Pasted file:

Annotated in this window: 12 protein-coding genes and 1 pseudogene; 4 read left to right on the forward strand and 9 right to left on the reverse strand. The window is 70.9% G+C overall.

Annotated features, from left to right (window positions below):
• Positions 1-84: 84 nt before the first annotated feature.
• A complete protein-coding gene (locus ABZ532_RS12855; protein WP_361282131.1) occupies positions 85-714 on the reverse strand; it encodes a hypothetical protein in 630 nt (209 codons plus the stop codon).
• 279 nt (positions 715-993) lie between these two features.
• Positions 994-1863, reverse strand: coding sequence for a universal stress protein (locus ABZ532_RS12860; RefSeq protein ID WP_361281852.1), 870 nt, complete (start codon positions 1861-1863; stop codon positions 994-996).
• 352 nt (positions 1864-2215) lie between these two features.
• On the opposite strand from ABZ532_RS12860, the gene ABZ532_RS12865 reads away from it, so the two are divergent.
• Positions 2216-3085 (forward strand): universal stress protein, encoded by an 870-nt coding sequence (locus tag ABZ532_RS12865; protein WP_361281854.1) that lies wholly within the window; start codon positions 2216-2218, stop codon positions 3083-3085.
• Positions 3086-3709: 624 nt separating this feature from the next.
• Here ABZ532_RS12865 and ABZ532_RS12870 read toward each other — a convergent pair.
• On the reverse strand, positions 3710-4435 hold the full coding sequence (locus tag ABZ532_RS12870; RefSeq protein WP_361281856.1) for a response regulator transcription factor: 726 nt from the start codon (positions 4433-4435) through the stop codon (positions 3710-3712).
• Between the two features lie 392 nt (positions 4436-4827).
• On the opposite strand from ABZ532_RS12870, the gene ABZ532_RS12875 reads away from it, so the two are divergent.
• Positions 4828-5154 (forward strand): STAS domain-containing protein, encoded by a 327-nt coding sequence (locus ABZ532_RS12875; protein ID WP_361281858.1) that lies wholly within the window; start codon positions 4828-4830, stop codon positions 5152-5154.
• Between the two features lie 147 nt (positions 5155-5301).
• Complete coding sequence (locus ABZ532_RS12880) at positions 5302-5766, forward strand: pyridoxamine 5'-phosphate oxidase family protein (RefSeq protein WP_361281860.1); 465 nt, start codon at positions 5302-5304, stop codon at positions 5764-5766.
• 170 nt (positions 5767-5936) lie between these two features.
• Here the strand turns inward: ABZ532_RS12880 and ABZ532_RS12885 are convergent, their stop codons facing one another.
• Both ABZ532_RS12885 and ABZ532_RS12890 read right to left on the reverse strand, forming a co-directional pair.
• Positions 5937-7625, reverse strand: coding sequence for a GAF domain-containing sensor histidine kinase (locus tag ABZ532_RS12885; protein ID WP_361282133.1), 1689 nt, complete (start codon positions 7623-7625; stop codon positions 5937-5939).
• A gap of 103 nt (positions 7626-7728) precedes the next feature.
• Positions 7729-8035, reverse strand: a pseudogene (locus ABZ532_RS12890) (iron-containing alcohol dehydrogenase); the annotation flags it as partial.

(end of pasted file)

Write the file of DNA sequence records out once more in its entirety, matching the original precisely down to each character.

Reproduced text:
Annotated in this window: 12 protein-coding genes and 1 pseudogene; 4 read left to right on the forward strand and 9 right to left on the reverse strand. The window is 70.9% G+C overall.

Annotated features, from left to right (window positions below):
• Positions 1-84: 84 nt before the first annotated feature.
• A complete protein-coding gene (locus ABZ532_RS12855; protein WP_361282131.1) occupies positions 85-714 on the reverse strand; it encodes a hypothetical protein in 630 nt (209 codons plus the stop codon).
• 279 nt (positions 715-993) lie between these two features.
• Positions 994-1863, reverse strand: coding sequence for a universal stress protein (locus ABZ532_RS12860; RefSeq protein ID WP_361281852.1), 870 nt, complete (start codon positions 1861-1863; stop codon positions 994-996).
• 352 nt (positions 1864-2215) lie between these two features.
• On the opposite strand from ABZ532_RS12860, the gene ABZ532_RS12865 reads away from it, so the two are divergent.
• Positions 2216-3085 (forward strand): universal stress protein, encoded by an 870-nt coding sequence (locus tag ABZ532_RS12865; protein WP_361281854.1) that lies wholly within the window; start codon positions 2216-2218, stop codon positions 3083-3085.
• Positions 3086-3709: 624 nt separating this feature from the next.
• Here ABZ532_RS12865 and ABZ532_RS12870 read toward each other — a convergent pair.
• On the reverse strand, positions 3710-4435 hold the full coding sequence (locus tag ABZ532_RS12870; RefSeq protein WP_361281856.1) for a response regulator transcription factor: 726 nt from the start codon (positions 4433-4435) through the stop codon (positions 3710-3712).
• Between the two features lie 392 nt (positions 4436-4827).
• On the opposite strand from ABZ532_RS12870, the gene ABZ532_RS12875 reads away from it, so the two are divergent.
• Positions 4828-5154 (forward strand): STAS domain-containing protein, encoded by a 327-nt coding sequence (locus ABZ532_RS12875; protein ID WP_361281858.1) that lies wholly within the window; start codon positions 4828-4830, stop codon positions 5152-5154.
• Between the two features lie 147 nt (positions 5155-5301).
• Complete coding sequence (locus ABZ532_RS12880) at positions 5302-5766, forward strand: pyridoxamine 5'-phosphate oxidase family protein (RefSeq protein WP_361281860.1); 465 nt, start codon at positions 5302-5304, stop codon at positions 5764-5766.
• 170 nt (positions 5767-5936) lie between these two features.
• Here the strand turns inward: ABZ532_RS12880 and ABZ532_RS12885 are convergent, their stop codons facing one another.
• Both ABZ532_RS12885 and ABZ532_RS12890 read right to left on the reverse strand, forming a co-directional pair.
• Positions 5937-7625, reverse strand: coding sequence for a GAF domain-containing sensor histidine kinase (locus tag ABZ532_RS12885; protein ID WP_361282133.1), 1689 nt, complete (start codon positions 7623-7625; stop codon positions 5937-5939).
• A gap of 103 nt (positions 7626-7728) precedes the next feature.
• Positions 7729-8035, reverse strand: a pseudogene (locus ABZ532_RS12890) (iron-containing alcohol dehydrogenase); the annotation flags it as partial.